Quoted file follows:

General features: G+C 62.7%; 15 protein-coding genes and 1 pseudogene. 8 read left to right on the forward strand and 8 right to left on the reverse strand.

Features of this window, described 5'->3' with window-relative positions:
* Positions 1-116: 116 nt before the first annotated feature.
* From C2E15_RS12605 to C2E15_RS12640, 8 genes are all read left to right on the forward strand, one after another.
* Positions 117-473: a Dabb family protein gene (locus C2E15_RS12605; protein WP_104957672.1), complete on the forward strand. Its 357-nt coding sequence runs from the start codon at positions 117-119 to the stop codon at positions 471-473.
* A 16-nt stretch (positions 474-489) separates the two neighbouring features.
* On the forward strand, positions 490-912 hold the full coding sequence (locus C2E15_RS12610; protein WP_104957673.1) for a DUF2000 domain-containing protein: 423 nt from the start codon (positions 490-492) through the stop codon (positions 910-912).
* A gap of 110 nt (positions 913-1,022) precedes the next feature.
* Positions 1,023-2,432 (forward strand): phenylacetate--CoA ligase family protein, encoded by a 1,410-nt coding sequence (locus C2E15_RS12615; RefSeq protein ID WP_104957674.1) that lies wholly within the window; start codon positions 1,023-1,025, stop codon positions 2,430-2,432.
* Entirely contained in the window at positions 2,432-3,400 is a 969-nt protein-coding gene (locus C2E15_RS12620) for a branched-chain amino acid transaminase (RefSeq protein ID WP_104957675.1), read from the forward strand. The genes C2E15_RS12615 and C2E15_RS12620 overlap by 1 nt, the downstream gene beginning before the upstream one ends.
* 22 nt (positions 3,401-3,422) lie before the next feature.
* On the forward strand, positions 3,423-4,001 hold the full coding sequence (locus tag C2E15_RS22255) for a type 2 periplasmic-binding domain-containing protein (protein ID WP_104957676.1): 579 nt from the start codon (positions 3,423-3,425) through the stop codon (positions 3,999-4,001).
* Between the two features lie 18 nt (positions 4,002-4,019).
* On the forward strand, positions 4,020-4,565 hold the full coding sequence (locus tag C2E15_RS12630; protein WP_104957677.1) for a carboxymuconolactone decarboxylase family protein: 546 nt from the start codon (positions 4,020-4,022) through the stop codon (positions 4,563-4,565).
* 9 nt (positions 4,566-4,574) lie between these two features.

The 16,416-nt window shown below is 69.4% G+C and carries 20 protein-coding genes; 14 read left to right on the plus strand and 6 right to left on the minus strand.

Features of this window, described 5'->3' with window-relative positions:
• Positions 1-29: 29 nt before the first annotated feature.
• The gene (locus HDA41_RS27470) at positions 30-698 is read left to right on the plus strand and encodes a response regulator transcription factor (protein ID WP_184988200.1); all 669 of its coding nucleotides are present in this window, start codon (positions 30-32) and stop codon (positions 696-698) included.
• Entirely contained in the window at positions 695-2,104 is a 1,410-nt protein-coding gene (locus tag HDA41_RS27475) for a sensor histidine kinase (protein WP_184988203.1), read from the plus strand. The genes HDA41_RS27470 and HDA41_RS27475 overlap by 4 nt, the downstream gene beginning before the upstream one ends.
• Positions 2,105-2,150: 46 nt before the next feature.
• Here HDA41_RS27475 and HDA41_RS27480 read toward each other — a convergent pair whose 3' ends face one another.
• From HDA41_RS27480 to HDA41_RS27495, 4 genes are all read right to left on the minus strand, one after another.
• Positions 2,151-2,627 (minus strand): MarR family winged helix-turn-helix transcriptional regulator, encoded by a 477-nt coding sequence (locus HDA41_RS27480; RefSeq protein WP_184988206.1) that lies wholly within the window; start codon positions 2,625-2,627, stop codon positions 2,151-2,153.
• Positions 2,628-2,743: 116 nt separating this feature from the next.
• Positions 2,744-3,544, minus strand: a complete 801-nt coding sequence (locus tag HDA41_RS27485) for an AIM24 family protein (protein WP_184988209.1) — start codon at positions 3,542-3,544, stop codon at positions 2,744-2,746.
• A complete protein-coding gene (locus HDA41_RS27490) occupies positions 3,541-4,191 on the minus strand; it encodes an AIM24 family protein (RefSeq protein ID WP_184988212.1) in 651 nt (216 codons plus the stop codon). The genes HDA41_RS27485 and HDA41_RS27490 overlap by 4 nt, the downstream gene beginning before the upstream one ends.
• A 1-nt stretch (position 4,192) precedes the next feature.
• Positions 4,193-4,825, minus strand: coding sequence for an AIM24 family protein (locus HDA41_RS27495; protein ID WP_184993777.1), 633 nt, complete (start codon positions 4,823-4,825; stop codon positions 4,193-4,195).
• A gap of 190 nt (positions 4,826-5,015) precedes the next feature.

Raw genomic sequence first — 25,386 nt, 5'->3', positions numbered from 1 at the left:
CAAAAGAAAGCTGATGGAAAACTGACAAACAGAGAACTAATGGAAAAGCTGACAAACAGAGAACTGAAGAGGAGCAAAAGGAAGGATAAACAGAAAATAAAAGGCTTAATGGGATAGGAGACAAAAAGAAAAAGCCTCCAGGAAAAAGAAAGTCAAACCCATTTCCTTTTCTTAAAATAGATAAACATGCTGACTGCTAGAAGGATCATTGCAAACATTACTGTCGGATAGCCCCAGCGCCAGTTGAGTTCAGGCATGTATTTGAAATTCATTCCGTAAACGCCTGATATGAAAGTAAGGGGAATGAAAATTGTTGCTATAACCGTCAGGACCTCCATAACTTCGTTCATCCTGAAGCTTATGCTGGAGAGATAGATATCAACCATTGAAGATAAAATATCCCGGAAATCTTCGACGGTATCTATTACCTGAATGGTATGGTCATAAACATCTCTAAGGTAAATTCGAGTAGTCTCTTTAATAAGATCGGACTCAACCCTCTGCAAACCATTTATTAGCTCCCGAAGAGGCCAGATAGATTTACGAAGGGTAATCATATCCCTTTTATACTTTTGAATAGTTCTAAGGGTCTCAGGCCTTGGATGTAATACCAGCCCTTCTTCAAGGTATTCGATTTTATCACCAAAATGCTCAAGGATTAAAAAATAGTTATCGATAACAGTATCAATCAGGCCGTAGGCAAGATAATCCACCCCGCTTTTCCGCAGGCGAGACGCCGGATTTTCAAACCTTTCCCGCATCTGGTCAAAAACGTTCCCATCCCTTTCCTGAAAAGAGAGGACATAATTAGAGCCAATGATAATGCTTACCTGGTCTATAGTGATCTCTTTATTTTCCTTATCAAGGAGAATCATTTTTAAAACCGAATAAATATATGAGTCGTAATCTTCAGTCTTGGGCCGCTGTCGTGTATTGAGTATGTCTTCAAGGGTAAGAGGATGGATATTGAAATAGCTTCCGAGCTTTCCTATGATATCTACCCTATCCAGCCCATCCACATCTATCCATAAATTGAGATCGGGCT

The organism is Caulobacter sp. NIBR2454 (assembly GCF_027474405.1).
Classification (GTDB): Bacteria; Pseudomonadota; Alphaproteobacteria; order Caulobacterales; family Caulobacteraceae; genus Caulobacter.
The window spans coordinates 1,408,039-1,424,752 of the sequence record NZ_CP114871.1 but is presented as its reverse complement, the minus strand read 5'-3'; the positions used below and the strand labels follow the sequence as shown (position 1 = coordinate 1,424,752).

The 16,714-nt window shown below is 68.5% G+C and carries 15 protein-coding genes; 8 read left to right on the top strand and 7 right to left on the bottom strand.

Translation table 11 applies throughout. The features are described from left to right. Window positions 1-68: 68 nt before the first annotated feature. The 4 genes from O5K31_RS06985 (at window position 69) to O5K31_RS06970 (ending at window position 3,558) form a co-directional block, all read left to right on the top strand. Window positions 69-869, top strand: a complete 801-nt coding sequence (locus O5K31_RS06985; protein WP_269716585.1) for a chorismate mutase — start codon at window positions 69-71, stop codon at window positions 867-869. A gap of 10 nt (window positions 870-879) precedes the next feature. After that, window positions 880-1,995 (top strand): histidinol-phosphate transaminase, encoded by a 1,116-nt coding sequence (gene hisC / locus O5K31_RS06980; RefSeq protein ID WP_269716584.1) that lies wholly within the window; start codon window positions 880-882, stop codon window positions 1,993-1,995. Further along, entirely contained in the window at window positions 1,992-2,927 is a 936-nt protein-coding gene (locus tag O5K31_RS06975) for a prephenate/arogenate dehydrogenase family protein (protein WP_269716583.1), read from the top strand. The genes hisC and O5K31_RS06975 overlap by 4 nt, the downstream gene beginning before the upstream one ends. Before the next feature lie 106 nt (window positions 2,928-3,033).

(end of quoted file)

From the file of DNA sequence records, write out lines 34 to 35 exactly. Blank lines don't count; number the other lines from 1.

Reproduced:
Classification (GTDB): Bacteria; Pseudomonadota; Alphaproteobacteria; order Caulobacterales; family Caulobacteraceae; genus Caulobacter.
The window spans coordinates 1,408,039-1,424,752 of the sequence record NZ_CP114871.1 but is presented as its reverse complement, the minus strand read 5'-3'; the positions used below and the strand labels follow the sequence as shown (position 1 = coordinate 1,424,752).